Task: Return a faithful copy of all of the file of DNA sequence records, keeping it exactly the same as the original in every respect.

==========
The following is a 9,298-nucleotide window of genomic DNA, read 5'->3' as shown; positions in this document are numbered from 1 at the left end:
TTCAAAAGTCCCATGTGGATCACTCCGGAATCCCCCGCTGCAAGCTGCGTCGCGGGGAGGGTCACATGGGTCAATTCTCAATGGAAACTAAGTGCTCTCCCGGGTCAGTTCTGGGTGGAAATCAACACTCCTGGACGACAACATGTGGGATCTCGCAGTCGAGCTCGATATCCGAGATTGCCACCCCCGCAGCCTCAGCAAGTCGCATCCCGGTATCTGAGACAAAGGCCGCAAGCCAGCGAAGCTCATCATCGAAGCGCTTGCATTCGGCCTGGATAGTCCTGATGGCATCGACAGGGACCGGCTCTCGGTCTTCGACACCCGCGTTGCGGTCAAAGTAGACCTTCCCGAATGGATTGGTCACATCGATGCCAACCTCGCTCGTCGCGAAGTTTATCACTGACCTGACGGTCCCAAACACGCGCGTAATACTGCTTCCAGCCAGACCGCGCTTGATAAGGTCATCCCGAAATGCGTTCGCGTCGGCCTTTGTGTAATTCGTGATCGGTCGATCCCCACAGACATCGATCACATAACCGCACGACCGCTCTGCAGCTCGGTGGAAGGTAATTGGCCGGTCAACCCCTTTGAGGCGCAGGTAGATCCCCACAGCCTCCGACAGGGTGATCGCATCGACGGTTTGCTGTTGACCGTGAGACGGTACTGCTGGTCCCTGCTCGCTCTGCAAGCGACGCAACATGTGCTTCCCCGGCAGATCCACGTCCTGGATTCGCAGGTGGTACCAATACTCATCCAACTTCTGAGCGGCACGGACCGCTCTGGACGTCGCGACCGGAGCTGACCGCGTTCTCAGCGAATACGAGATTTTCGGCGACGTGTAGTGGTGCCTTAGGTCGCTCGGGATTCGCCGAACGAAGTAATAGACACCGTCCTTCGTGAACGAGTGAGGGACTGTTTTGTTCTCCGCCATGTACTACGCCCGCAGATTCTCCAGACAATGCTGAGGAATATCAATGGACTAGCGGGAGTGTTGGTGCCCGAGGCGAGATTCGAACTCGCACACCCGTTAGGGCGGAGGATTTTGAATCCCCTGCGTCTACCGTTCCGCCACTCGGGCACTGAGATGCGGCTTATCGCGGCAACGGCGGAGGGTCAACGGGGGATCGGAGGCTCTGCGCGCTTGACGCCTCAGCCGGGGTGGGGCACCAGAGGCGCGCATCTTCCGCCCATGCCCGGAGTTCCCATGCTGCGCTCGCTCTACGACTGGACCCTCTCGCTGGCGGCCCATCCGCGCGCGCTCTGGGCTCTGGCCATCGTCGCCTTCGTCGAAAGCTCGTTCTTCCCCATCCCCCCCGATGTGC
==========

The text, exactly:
The following is a 9,298-nucleotide window of genomic DNA, read 5'->3' as shown; positions in this document are numbered from 1 at the left end:
TTCAAAAGTCCCATGTGGATCACTCCGGAATCCCCCGCTGCAAGCTGCGTCGCGGGGAGGGTCACATGGGTCAATTCTCAATGGAAACTAAGTGCTCTCCCGGGTCAGTTCTGGGTGGAAATCAACACTCCTGGACGACAACATGTGGGATCTCGCAGTCGAGCTCGATATCCGAGATTGCCACCCCCGCAGCCTCAGCAAGTCGCATCCCGGTATCTGAGACAAAGGCCGCAAGCCAGCGAAGCTCATCATCGAAGCGCTTGCATTCGGCCTGGATAGTCCTGATGGCATCGACAGGGACCGGCTCTCGGTCTTCGACACCCGCGTTGCGGTCAAAGTAGACCTTCCCGAATGGATTGGTCACATCGATGCCAACCTCGCTCGTCGCGAAGTTTATCACTGACCTGACGGTCCCAAACACGCGCGTAATACTGCTTCCAGCCAGACCGCGCTTGATAAGGTCATCCCGAAATGCGTTCGCGTCGGCCTTTGTGTAATTCGTGATCGGTCGATCCCCACAGACATCGATCACATAACCGCACGACCGCTCTGCAGCTCGGTGGAAGGTAATTGGCCGGTCAACCCCTTTGAGGCGCAGGTAGATCCCCACAGCCTCCGACAGGGTGATCGCATCGACGGTTTGCTGTTGACCGTGAGACGGTACTGCTGGTCCCTGCTCGCTCTGCAAGCGACGCAACATGTGCTTCCCCGGCAGATCCACGTCCTGGATTCGCAGGTGGTACCAATACTCATCCAACTTCTGAGCGGCACGGACCGCTCTGGACGTCGCGACCGGAGCTGACCGCGTTCTCAGCGAATACGAGATTTTCGGCGACGTGTAGTGGTGCCTTAGGTCGCTCGGGATTCGCCGAACGAAGTAATAGACACCGTCCTTCGTGAACGAGTGAGGGACTGTTTTGTTCTCCGCCATGTACTACGCCCGCAGATTCTCCAGACAATGCTGAGGAATATCAATGGACTAGCGGGAGTGTTGGTGCCCGAGGCGAGATTCGAACTCGCACACCCGTTAGGGCGGAGGATTTTGAATCCCCTGCGTCTACCGTTCCGCCACTCGGGCACTGAGATGCGGCTTATCGCGGCAACGGCGGAGGGTCAACGGGGGATCGGAGGCTCTGCGCGCTTGACGCCTCAGCCGGGGTGGGGCACCAGAGGCGCGCATCTTCCGCCCATGCCCGGAGTTCCCATGCTGCGCTCGCTCTACGACTGGACCCTCTCGCTGGCGGCCCATCCGCGCGCGCTCTGGGCTCTGGCCATCGTCGCCTTCGTCGAAAGCTCGTTCTTCCCCATCCCCCCCGATGTGC